Judith Jans Leyster (also Leijster) (c. July 28, 1609– Feb. 10, 1660); Dutch Golden Age painter. Leyster painted genre works, portraits, and still lifes. Her entire oeuvre was attributed to Frans Hals until 1893, when Hofstede de Groot first attributed 7 paintings to her, 6 of which are signed with her distinctive monogram 'JL*'.

Born in Haarlem as the 8th child of Jan Willemsz Leyster, a local brewer and clothmaker. While the details of her training are uncertain, she was already well enough known in 1628 to be mentioned in a Dutch book by Samuel Ampzing titled Beschrijvinge ende lof der stadt Haerlem.

There is some speculation that Leyster pursued a career in painting as a result of her father's bankruptcy and the need to bring in funds for the family. She may have learned painting from Frans Pietersz de Grebber, who was running a respected workshop in Haarlem in the 1620s. During this time her family moved to the province of Utrecht and she may have come in contact with Utrecht Caravaggisti.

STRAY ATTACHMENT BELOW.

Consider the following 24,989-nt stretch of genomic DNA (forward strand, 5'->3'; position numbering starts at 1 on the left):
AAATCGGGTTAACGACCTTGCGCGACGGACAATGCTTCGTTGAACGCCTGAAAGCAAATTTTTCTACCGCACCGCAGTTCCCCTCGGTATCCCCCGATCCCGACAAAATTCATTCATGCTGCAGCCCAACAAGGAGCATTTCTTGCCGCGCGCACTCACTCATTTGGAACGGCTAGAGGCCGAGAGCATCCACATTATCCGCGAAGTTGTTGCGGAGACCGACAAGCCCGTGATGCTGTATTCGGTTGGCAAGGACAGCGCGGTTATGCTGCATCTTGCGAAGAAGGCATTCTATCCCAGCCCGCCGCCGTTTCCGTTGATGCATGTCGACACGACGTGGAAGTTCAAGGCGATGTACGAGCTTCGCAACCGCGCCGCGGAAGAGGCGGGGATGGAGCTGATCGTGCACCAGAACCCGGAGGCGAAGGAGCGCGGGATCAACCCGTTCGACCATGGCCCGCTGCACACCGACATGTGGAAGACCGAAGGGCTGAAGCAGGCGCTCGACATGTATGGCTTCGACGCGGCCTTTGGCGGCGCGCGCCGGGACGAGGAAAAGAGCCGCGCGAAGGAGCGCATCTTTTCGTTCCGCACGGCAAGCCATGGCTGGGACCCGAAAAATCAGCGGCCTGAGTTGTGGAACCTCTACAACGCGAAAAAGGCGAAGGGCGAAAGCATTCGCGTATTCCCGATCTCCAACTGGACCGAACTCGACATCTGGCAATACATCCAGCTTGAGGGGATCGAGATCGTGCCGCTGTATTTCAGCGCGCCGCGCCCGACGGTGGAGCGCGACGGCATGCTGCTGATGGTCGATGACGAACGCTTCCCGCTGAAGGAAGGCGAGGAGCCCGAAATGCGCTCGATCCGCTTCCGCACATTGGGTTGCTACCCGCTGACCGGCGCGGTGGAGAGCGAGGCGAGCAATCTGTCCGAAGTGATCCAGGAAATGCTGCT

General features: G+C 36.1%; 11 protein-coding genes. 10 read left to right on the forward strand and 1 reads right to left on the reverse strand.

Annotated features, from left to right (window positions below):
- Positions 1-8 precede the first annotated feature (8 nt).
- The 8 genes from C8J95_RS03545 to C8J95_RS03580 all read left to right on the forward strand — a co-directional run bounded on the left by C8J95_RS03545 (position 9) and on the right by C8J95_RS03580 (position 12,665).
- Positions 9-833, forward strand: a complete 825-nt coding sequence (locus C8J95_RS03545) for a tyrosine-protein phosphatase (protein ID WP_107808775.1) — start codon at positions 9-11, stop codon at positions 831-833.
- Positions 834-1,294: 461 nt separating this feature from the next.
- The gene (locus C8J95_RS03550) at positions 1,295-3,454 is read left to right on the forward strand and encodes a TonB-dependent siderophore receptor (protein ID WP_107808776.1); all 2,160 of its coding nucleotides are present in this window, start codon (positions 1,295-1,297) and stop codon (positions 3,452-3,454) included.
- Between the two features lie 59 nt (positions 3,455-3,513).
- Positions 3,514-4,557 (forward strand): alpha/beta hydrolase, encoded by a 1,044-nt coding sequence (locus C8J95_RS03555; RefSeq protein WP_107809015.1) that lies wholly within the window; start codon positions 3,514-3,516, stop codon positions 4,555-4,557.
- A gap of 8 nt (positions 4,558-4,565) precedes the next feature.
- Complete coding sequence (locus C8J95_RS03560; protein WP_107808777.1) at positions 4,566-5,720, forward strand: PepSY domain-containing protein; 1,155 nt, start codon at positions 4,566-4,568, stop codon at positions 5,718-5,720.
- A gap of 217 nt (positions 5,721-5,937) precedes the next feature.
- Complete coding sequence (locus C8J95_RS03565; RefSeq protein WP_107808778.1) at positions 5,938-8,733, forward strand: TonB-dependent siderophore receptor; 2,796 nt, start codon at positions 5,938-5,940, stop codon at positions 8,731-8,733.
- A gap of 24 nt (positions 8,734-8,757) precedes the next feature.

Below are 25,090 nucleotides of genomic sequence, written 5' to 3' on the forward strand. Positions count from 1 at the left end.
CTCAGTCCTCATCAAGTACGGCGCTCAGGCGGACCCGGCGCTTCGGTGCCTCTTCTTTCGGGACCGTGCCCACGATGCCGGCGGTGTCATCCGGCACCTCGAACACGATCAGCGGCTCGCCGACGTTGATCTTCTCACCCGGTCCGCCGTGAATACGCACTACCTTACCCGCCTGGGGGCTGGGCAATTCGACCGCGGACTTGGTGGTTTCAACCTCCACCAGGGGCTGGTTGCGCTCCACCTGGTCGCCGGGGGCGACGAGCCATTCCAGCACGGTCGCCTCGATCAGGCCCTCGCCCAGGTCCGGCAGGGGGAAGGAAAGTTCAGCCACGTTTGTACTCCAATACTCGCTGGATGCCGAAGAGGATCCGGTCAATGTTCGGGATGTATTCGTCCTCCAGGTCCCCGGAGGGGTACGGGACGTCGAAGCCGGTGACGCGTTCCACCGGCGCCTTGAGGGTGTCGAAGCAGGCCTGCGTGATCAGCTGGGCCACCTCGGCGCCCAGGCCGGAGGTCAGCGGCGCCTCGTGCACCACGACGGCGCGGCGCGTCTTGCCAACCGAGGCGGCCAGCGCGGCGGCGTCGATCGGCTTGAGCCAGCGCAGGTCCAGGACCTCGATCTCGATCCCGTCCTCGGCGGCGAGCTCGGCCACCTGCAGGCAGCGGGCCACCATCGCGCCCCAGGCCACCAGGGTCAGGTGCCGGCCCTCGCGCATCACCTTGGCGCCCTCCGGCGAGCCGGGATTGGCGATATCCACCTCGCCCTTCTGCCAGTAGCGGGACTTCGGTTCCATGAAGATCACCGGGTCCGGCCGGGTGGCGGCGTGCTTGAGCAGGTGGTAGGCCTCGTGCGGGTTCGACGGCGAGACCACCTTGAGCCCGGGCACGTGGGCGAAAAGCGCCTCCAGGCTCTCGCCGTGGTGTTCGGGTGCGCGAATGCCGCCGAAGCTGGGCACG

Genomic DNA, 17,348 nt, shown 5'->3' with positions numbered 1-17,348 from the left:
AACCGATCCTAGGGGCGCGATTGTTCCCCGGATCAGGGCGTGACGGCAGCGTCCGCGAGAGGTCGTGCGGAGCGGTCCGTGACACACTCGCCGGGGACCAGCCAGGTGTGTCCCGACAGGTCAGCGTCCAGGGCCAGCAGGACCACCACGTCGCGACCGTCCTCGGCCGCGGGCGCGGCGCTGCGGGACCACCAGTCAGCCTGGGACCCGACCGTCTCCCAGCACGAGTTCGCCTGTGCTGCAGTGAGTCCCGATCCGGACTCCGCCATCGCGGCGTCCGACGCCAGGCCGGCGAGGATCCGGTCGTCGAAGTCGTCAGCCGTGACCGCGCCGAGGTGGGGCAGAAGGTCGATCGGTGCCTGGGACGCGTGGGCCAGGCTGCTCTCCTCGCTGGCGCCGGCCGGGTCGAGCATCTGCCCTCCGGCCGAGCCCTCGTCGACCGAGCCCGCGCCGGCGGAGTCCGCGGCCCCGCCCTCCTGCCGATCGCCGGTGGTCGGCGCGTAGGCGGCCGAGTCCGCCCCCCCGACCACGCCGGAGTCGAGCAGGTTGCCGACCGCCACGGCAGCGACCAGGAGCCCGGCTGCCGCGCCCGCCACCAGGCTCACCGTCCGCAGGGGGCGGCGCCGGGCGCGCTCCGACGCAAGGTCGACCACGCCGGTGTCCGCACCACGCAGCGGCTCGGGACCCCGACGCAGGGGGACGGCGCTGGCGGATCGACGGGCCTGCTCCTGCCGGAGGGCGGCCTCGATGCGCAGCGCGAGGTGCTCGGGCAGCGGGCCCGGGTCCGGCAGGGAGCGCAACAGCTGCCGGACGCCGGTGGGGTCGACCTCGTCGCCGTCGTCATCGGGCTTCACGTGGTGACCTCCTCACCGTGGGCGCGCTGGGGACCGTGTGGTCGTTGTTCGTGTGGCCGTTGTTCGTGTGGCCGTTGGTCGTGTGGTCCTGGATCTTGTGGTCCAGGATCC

Her first known signed work is dated 1629, 4 years before entering the artist's guild....

Her Self Portrait, c. 1633, has been proposed as her presentation piece to the Guild. This self portrait historically marks a shift from the rigidity of earlier women's self portraits in favor of a more relaxed, dynamic pose....

Most of Leyster's dated works are from 1629-35, which coincides with the period before she married and had children. There are few known pieces painted after 1635: two illustrations in a book about tulips from 1643, a portrait from 1652, and a still life from 1654 that was recently discovered in a private collection. Leyster may have worked collaboratively with her husband as well. In 1660 Leyster died aged 50. (

Despite being highly regarded within her own lifetime, it took more than 230 years after Judith Leyster’s death for her to be...
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First Collected by

Suzan Hamer


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